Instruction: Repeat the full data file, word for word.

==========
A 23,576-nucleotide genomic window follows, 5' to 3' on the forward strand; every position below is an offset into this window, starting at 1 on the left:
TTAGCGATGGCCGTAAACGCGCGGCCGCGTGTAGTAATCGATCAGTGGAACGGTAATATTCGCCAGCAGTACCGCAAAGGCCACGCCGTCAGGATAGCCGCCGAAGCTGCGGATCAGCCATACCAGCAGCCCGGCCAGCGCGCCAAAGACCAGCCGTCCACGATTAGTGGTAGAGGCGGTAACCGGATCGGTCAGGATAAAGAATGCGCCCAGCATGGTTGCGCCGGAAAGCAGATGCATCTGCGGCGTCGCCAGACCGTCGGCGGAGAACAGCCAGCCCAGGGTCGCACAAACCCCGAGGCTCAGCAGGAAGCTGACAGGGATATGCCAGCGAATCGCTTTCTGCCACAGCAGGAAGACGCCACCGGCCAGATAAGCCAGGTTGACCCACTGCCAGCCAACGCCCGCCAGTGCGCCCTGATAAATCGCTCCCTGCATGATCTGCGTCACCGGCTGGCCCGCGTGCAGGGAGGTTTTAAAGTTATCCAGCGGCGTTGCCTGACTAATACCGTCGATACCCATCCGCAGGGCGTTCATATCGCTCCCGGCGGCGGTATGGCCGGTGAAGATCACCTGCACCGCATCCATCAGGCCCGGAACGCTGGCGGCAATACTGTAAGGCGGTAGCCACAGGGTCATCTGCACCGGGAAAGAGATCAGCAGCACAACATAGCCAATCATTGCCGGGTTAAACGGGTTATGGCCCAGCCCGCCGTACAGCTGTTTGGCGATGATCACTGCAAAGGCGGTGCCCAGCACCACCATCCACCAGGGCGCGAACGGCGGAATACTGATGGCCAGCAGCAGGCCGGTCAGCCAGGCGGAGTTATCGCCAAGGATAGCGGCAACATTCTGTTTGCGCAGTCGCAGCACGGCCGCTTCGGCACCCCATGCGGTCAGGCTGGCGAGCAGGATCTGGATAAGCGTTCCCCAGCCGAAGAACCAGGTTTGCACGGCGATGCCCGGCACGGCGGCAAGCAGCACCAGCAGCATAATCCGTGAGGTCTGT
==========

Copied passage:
A 23,576-nucleotide genomic window follows, 5' to 3' on the forward strand; every position below is an offset into this window, starting at 1 on the left:
TTAGCGATGGCCGTAAACGCGCGGCCGCGTGTAGTAATCGATCAGTGGAACGGTAATATTCGCCAGCAGTACCGCAAAGGCCACGCCGTCAGGATAGCCGCCGAAGCTGCGGATCAGCCATACCAGCAGCCCGGCCAGCGCGCCAAAGACCAGCCGTCCACGATTAGTGGTAGAGGCGGTAACCGGATCGGTCAGGATAAAGAATGCGCCCAGCATGGTTGCGCCGGAAAGCAGATGCATCTGCGGCGTCGCCAGACCGTCGGCGGAGAACAGCCAGCCCAGGGTCGCACAAACCCCGAGGCTCAGCAGGAAGCTGACAGGGATATGCCAGCGAATCGCTTTCTGCCACAGCAGGAAGACGCCACCGGCCAGATAAGCCAGGTTGACCCACTGCCAGCCAACGCCCGCCAGTGCGCCCTGATAAATCGCTCCCTGCATGATCTGCGTCACCGGCTGGCCCGCGTGCAGGGAGGTTTTAAAGTTATCCAGCGGCGTTGCCTGACTAATACCGTCGATACCCATCCGCAGGGCGTTCATATCGCTCCCGGCGGCGGTATGGCCGGTGAAGATCACCTGCACCGCATCCATCAGGCCCGGAACGCTGGCGGCAATACTGTAAGGCGGTAGCCACAGGGTCATCTGCACCGGGAAAGAGATCAGCAGCACAACATAGCCAATCATTGCCGGGTTAAACGGGTTATGGCCCAGCCCGCCGTACAGCTGTTTGGCGATGATCACTGCAAAGGCGGTGCCCAGCACCACCATCCACCAGGGCGCGAACGGCGGAATACTGATGGCCAGCAGCAGGCCGGTCAGCCAGGCGGAGTTATCGCCAAGGATAGCGGCAACATTCTGTTTGCGCAGTCGCAGCACGGCCGCTTCGGCACCCCATGCGGTCAGGCTGGCGAGCAGGATCTGGATAAGCGTTCCCCAGCCGAAGAACCAGGTTTGCACGGCGATGCCCGGCACGGCGGCAAGCAGCACCAGCAGCATAATCCGTGAGGTCTGT